A former British army officer, Le Mesurier was awarded an Order of the British Empire (OBE) by Queen Elizabeth in 2016 for services to Syria Civil Defence and the protection of civilians in Syria.

The security source said Le Mesurier’s wife told police that she and her husband had taken sleeping pills around 4 a.m. and went to bed. She said she was later woken by knocking on the door and discovered that her husband was lying on the street surrounded by police, the source added.

A diplomat told Reuters the circumstances around the death were unclear.

Mayday Rescue did not immediately respond to an emailed query.

Syria Civil Defence on Twitter expressed “our deepest sorrow and solidarity” with Le Mesurier’s family. “We also must commend his humanitarian efforts which Syrians will always remember,” it said.

(Additional reporting by Michelle Nichols at the United Nations; Writing by Daren Butler; Editing by Jonathan Spicer and Timothy Heritage)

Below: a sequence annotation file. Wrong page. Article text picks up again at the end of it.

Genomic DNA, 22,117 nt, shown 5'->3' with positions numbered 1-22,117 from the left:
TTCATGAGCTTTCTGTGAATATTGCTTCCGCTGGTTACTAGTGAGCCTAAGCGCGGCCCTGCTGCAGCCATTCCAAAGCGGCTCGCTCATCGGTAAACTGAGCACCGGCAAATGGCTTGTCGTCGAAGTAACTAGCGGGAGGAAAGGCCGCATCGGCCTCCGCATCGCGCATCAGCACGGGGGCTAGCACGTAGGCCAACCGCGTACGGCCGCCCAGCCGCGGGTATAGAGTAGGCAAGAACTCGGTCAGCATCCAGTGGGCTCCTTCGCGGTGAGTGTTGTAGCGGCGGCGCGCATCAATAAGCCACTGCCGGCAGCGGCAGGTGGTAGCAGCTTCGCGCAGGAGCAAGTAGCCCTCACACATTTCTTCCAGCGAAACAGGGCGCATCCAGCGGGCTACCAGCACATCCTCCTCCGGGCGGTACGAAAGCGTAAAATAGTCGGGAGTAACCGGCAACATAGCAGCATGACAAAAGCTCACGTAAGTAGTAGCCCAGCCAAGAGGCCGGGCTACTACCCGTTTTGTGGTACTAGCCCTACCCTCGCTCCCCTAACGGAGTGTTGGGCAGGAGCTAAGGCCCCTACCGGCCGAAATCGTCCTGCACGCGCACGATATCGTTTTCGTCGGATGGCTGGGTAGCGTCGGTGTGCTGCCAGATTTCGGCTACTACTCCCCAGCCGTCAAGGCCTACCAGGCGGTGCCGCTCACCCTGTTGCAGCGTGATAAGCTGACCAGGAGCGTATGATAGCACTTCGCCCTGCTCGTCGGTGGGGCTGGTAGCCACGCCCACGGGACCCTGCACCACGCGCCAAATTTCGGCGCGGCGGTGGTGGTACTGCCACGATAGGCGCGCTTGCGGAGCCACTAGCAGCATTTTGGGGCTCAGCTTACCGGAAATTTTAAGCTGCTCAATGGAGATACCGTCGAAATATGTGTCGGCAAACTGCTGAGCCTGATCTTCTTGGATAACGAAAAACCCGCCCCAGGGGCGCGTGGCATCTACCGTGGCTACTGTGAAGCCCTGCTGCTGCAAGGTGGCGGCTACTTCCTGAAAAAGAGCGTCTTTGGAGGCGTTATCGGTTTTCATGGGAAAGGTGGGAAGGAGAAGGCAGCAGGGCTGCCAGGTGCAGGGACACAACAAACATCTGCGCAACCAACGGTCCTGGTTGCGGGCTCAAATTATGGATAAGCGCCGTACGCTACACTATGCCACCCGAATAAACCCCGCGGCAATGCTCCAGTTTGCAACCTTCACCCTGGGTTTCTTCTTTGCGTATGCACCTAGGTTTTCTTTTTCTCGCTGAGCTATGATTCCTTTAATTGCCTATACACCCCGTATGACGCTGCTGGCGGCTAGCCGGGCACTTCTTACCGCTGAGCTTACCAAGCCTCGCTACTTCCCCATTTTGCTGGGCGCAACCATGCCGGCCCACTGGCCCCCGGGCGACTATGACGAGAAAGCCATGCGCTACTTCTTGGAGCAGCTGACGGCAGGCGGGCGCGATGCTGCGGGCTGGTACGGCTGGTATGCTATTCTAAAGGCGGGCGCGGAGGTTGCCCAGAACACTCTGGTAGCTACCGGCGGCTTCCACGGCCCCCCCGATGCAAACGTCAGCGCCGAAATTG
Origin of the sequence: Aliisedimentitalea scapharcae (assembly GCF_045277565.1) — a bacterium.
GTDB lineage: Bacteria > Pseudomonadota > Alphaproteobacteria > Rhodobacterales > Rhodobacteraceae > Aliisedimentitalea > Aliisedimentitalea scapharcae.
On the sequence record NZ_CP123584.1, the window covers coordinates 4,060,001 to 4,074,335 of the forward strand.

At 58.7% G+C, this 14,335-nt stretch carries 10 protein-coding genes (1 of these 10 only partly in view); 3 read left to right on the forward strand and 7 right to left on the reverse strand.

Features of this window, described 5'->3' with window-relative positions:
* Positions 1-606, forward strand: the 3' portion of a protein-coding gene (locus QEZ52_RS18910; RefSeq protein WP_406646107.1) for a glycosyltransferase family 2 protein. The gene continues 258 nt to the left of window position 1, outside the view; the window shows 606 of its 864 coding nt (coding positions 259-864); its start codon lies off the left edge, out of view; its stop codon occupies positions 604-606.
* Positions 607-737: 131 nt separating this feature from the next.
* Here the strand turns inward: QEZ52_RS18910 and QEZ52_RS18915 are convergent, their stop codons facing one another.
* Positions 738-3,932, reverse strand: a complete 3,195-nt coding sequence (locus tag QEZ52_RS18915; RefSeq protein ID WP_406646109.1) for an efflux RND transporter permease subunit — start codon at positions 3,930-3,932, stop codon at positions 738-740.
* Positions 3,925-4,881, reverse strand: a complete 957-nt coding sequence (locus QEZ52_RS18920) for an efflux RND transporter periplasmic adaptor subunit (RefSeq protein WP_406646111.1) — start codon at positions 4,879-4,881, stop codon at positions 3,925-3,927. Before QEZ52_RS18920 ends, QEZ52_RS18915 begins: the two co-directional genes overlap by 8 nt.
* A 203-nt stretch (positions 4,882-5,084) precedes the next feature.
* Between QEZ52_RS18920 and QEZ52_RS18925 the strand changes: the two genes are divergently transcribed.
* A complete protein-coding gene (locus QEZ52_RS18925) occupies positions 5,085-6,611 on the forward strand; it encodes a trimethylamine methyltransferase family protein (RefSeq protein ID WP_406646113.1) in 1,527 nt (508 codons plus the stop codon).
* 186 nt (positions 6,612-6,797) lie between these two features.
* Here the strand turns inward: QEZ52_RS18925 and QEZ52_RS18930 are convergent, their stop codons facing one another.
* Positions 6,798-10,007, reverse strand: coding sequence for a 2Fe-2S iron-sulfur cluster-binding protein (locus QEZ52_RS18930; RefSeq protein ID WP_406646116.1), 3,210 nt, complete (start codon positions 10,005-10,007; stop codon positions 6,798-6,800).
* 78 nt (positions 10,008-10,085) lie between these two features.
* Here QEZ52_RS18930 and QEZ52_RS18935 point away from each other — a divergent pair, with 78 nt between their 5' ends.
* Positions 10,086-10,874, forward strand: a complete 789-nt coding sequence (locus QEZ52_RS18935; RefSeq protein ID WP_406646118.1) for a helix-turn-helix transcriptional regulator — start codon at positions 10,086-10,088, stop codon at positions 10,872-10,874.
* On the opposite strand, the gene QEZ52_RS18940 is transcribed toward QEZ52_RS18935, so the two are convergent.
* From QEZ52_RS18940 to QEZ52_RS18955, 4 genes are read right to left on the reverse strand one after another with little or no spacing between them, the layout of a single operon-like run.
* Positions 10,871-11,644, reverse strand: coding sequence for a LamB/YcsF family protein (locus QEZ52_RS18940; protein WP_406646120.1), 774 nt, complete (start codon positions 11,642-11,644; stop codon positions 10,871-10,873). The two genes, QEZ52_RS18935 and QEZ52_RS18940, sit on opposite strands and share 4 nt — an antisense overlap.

Deaths, bad outcomes elude scrutiny at Canada’s indigenous clinics

Deaths, bad outcomes elude scrutiny at Canada’s indigenous clinics
By Allison Martell

TORONTO (Reuters) – Ina Matawapit was barely conscious – intoxicated and suffering from a blow to the head – when police drove her to the North Caribou Lake clinic in Ontario, Canada, one summer evening in 2012.

The nurse at the federal government-run clinic, the only source of emergency care in this remote indigenous community, told the officers the 37-year-old could sober up in jail, according to testimony at a 2018 inquest. Minutes after leaving the clinic, the police sped back. Matawapit had no pulse and could not be revived.

At the inquest, the nurse testified that in sending Matawapit on to jail, she had been following a standard protocol for intoxicated patients in the northern reserves. Government officials testified there was no such thing.

The coroner found that in the nearly six years between the death and the inquest, there was no evidence of any formal review of the case “or any learning from the events of that evening” akin to typical procedures in hospitals or emergency rooms. Matawapit’s death, attributed to heart disease, likely would have passed under the radar but for the fact that she died in police custody, which made the inquest mandatory.